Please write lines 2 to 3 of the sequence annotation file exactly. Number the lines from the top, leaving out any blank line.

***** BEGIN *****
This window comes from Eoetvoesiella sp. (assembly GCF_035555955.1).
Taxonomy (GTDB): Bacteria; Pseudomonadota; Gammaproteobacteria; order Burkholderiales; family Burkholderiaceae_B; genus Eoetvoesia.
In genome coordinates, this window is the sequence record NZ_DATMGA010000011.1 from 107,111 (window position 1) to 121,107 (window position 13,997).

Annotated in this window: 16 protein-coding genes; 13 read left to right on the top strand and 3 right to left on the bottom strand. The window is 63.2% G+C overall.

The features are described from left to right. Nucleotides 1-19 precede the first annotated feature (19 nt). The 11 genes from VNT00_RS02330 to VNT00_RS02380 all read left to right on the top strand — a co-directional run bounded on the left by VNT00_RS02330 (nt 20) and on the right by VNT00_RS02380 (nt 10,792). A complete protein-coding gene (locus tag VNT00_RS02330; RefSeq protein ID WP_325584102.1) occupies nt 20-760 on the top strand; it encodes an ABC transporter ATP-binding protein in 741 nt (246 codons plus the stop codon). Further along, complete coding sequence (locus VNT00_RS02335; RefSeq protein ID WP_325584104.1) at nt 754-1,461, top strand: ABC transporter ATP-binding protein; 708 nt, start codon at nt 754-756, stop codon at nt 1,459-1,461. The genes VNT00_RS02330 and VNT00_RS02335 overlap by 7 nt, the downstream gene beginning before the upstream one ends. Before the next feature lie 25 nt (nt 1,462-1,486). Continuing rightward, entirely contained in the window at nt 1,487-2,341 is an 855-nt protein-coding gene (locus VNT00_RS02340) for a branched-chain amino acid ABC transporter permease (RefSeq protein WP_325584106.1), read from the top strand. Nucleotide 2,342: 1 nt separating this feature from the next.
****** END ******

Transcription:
Taxonomy (GTDB): Bacteria; Pseudomonadota; Gammaproteobacteria; order Burkholderiales; family Burkholderiaceae_B; genus Eoetvoesia.
In genome coordinates, this window is the sequence record NZ_DATMGA010000011.1 from 107,111 (window position 1) to 121,107 (window position 13,997).